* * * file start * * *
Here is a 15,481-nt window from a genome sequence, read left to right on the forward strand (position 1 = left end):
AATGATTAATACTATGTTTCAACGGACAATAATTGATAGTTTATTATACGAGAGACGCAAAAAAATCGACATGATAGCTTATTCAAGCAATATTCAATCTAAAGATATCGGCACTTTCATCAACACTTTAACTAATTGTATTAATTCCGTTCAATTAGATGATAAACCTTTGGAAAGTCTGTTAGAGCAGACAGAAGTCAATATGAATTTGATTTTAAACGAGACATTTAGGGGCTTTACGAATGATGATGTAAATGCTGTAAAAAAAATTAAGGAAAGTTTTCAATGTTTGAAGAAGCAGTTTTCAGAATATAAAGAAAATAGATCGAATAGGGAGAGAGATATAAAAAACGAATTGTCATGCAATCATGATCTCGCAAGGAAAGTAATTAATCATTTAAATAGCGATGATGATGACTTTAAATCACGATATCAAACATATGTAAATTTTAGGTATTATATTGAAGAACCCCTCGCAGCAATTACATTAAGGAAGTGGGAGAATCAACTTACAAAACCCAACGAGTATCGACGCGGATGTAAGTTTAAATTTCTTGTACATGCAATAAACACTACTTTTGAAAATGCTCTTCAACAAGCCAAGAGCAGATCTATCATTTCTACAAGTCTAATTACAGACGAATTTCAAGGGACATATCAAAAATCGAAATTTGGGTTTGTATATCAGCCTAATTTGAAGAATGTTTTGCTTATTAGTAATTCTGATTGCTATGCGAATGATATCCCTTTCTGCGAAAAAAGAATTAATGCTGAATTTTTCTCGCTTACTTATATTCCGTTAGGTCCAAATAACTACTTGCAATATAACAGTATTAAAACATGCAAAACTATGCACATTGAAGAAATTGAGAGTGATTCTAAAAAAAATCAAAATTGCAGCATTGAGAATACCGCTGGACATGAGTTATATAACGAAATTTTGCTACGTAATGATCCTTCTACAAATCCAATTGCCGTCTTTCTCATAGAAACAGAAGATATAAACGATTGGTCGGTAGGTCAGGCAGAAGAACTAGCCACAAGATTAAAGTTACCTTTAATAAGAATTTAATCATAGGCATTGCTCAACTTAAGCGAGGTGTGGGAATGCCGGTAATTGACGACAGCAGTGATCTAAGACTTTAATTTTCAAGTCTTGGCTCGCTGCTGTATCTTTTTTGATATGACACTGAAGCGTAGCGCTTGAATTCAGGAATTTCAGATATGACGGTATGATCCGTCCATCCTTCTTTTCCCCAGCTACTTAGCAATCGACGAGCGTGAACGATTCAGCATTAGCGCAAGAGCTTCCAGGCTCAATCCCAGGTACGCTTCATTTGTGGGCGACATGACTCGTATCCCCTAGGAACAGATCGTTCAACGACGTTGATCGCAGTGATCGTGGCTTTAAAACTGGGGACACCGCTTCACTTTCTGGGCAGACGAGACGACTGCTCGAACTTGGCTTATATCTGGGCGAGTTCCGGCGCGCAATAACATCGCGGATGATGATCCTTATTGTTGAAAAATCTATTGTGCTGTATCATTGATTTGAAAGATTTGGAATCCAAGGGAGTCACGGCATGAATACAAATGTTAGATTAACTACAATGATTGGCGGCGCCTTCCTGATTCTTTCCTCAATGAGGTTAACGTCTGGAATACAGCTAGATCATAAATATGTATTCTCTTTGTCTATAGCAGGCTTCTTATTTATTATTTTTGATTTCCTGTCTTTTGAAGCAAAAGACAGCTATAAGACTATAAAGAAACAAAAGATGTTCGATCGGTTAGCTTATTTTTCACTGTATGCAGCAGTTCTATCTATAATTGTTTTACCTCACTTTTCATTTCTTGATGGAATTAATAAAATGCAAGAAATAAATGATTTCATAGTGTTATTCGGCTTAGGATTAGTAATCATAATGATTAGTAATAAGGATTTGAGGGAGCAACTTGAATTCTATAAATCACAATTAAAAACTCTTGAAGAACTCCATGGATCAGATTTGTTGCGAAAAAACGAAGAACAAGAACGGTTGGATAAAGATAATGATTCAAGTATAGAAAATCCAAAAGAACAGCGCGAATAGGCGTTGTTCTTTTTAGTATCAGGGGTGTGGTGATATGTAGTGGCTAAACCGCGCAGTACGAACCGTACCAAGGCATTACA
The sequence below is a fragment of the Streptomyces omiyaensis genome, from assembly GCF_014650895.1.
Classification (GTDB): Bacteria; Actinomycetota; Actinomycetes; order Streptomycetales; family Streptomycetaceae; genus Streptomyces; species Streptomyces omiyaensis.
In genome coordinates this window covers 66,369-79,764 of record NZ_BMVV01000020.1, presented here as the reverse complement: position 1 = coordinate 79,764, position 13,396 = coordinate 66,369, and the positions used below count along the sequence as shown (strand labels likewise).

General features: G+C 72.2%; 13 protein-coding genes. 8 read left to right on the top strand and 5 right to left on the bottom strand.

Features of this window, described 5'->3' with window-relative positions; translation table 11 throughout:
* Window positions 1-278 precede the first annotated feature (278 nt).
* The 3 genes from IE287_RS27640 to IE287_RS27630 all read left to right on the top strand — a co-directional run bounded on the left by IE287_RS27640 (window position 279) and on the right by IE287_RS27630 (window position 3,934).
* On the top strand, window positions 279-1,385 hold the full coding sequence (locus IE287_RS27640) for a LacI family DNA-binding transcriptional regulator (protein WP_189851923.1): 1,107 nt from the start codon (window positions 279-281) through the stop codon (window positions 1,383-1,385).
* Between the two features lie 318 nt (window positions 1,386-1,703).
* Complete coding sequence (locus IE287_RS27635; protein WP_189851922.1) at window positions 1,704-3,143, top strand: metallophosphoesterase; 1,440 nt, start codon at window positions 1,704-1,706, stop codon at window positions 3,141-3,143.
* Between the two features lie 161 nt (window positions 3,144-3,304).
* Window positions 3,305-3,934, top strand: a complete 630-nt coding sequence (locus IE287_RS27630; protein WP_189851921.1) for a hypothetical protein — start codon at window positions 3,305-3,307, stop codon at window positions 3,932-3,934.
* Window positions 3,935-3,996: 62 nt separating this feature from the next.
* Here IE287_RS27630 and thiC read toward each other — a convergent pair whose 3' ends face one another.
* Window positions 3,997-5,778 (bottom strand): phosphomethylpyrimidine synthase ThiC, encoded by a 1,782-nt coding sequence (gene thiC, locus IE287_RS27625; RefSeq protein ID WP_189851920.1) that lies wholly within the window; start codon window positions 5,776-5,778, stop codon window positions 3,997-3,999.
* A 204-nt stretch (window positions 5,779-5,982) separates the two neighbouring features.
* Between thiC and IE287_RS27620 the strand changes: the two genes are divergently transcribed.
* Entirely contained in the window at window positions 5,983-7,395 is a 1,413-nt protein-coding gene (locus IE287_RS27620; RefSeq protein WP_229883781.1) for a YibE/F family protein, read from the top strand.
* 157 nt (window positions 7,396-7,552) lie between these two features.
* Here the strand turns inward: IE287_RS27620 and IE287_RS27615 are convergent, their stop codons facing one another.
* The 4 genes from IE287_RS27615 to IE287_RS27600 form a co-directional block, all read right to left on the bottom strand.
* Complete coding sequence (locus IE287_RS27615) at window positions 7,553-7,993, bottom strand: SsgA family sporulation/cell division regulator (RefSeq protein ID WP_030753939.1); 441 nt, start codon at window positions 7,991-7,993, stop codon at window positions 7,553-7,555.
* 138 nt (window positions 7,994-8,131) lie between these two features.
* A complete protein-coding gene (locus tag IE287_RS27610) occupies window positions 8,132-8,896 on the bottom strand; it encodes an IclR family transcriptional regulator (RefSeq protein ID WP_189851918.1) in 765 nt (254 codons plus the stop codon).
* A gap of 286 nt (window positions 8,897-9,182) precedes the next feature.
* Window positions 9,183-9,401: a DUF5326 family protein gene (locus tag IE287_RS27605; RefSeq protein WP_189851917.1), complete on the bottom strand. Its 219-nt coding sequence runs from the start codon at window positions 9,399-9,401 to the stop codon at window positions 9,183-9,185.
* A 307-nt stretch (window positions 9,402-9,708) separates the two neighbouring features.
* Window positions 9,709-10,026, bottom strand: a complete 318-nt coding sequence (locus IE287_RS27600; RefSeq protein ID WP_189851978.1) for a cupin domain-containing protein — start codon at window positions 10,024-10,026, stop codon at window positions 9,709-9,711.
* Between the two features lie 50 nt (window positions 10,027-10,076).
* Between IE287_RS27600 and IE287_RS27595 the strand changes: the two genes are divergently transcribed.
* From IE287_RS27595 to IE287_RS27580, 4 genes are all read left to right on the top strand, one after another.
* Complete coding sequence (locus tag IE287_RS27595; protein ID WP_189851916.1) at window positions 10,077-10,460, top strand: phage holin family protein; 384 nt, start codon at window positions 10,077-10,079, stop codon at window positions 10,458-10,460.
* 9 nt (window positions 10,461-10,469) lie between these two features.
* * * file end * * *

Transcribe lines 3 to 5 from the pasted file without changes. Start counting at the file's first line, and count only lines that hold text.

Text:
The sequence below is a fragment of the Streptomyces omiyaensis genome, from assembly GCF_014650895.1.
Classification (GTDB): Bacteria; Actinomycetota; Actinomycetes; order Streptomycetales; family Streptomycetaceae; genus Streptomyces; species Streptomyces omiyaensis.
In genome coordinates this window covers 66,369-79,764 of record NZ_BMVV01000020.1, presented here as the reverse complement: position 1 = coordinate 79,764, position 13,396 = coordinate 66,369, and the positions used below count along the sequence as shown (strand labels likewise).